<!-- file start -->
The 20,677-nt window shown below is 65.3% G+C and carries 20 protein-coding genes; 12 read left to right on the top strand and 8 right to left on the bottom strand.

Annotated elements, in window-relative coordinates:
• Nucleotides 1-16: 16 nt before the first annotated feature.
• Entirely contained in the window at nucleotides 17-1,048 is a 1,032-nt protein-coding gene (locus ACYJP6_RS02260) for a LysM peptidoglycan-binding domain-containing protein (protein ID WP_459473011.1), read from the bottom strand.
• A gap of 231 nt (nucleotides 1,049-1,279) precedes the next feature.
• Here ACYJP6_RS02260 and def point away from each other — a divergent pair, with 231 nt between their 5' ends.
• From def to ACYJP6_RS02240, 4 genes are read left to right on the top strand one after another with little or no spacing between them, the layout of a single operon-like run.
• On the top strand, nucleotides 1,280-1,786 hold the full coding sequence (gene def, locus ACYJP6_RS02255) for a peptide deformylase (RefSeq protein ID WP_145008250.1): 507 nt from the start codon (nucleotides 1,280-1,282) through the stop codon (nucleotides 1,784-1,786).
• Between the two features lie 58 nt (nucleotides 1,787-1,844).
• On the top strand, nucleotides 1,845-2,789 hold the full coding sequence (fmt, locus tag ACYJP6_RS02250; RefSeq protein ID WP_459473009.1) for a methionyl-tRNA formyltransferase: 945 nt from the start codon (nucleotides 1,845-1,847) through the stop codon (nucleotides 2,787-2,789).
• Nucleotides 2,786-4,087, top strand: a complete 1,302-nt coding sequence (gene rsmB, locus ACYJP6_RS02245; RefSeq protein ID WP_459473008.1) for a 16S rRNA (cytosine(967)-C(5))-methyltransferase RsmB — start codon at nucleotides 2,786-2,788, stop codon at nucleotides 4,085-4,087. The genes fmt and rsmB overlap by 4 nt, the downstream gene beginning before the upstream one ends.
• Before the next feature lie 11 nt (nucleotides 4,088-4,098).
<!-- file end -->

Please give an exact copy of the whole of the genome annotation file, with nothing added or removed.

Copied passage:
The 20,677-nt window shown below is 65.3% G+C and carries 20 protein-coding genes; 12 read left to right on the top strand and 8 right to left on the bottom strand.

Annotated elements, in window-relative coordinates:
• Nucleotides 1-16: 16 nt before the first annotated feature.
• Entirely contained in the window at nucleotides 17-1,048 is a 1,032-nt protein-coding gene (locus ACYJP6_RS02260) for a LysM peptidoglycan-binding domain-containing protein (protein ID WP_459473011.1), read from the bottom strand.
• A gap of 231 nt (nucleotides 1,049-1,279) precedes the next feature.
• Here ACYJP6_RS02260 and def point away from each other — a divergent pair, with 231 nt between their 5' ends.
• From def to ACYJP6_RS02240, 4 genes are read left to right on the top strand one after another with little or no spacing between them, the layout of a single operon-like run.
• On the top strand, nucleotides 1,280-1,786 hold the full coding sequence (gene def, locus ACYJP6_RS02255) for a peptide deformylase (RefSeq protein ID WP_145008250.1): 507 nt from the start codon (nucleotides 1,280-1,282) through the stop codon (nucleotides 1,784-1,786).
• Between the two features lie 58 nt (nucleotides 1,787-1,844).
• On the top strand, nucleotides 1,845-2,789 hold the full coding sequence (fmt, locus tag ACYJP6_RS02250; RefSeq protein ID WP_459473009.1) for a methionyl-tRNA formyltransferase: 945 nt from the start codon (nucleotides 1,845-1,847) through the stop codon (nucleotides 2,787-2,789).
• Nucleotides 2,786-4,087, top strand: a complete 1,302-nt coding sequence (gene rsmB, locus ACYJP6_RS02245; RefSeq protein ID WP_459473008.1) for a 16S rRNA (cytosine(967)-C(5))-methyltransferase RsmB — start codon at nucleotides 2,786-2,788, stop codon at nucleotides 4,085-4,087. The genes fmt and rsmB overlap by 4 nt, the downstream gene beginning before the upstream one ends.
• Before the next feature lie 11 nt (nucleotides 4,088-4,098).